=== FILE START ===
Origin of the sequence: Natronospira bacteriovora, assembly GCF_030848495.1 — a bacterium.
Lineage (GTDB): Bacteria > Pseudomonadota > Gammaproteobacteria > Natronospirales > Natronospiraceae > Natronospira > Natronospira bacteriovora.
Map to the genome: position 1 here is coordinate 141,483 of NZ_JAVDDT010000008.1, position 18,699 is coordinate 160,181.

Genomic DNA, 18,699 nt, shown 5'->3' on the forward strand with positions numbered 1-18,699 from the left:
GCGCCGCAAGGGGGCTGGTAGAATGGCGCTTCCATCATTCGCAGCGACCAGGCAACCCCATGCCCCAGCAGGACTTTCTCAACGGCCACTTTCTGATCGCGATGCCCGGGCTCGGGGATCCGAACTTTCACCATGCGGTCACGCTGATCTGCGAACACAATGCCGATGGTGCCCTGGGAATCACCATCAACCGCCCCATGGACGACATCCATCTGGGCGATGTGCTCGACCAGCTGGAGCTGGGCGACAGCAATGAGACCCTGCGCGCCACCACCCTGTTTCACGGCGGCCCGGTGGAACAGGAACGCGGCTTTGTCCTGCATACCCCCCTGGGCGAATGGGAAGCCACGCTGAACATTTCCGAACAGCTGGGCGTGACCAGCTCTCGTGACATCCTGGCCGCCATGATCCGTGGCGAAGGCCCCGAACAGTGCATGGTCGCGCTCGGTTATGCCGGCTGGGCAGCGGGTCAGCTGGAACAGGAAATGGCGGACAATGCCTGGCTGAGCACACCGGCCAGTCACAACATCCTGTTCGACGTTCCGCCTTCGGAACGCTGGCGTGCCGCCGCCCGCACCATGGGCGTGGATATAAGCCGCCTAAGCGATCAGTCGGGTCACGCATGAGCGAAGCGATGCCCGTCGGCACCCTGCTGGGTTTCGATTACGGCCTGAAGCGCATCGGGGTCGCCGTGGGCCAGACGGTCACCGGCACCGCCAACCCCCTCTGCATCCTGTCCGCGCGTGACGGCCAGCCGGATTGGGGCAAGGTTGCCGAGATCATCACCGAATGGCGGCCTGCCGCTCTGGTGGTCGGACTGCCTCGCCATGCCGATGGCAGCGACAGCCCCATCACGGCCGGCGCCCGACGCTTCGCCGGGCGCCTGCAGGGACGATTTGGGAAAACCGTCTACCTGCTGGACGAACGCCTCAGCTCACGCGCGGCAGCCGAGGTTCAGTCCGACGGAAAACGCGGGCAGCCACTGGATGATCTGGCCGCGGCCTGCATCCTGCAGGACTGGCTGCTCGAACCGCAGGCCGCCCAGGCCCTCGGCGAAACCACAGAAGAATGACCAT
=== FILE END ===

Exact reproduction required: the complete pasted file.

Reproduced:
Origin of the sequence: Natronospira bacteriovora, assembly GCF_030848495.1 — a bacterium.
Lineage (GTDB): Bacteria > Pseudomonadota > Gammaproteobacteria > Natronospirales > Natronospiraceae > Natronospira > Natronospira bacteriovora.
Map to the genome: position 1 here is coordinate 141,483 of NZ_JAVDDT010000008.1, position 18,699 is coordinate 160,181.

Genomic DNA, 18,699 nt, shown 5'->3' on the forward strand with positions numbered 1-18,699 from the left:
GCGCCGCAAGGGGGCTGGTAGAATGGCGCTTCCATCATTCGCAGCGACCAGGCAACCCCATGCCCCAGCAGGACTTTCTCAACGGCCACTTTCTGATCGCGATGCCCGGGCTCGGGGATCCGAACTTTCACCATGCGGTCACGCTGATCTGCGAACACAATGCCGATGGTGCCCTGGGAATCACCATCAACCGCCCCATGGACGACATCCATCTGGGCGATGTGCTCGACCAGCTGGAGCTGGGCGACAGCAATGAGACCCTGCGCGCCACCACCCTGTTTCACGGCGGCCCGGTGGAACAGGAACGCGGCTTTGTCCTGCATACCCCCCTGGGCGAATGGGAAGCCACGCTGAACATTTCCGAACAGCTGGGCGTGACCAGCTCTCGTGACATCCTGGCCGCCATGATCCGTGGCGAAGGCCCCGAACAGTGCATGGTCGCGCTCGGTTATGCCGGCTGGGCAGCGGGTCAGCTGGAACAGGAAATGGCGGACAATGCCTGGCTGAGCACACCGGCCAGTCACAACATCCTGTTCGACGTTCCGCCTTCGGAACGCTGGCGTGCCGCCGCCCGCACCATGGGCGTGGATATAAGCCGCCTAAGCGATCAGTCGGGTCACGCATGAGCGAAGCGATGCCCGTCGGCACCCTGCTGGGTTTCGATTACGGCCTGAAGCGCATCGGGGTCGCCGTGGGCCAGACGGTCACCGGCACCGCCAACCCCCTCTGCATCCTGTCCGCGCGTGACGGCCAGCCGGATTGGGGCAAGGTTGCCGAGATCATCACCGAATGGCGGCCTGCCGCTCTGGTGGTCGGACTGCCTCGCCATGCCGATGGCAGCGACAGCCCCATCACGGCCGGCGCCCGACGCTTCGCCGGGCGCCTGCAGGGACGATTTGGGAAAACCGTCTACCTGCTGGACGAACGCCTCAGCTCACGCGCGGCAGCCGAGGTTCAGTCCGACGGAAAACGCGGGCAGCCACTGGATGATCTGGCCGCGGCCTGCATCCTGCAGGACTGGCTGCTCGAACCGCAGGCCGCCCAGGCCCTCGGCGAAACCACAGAAGAATGACCAT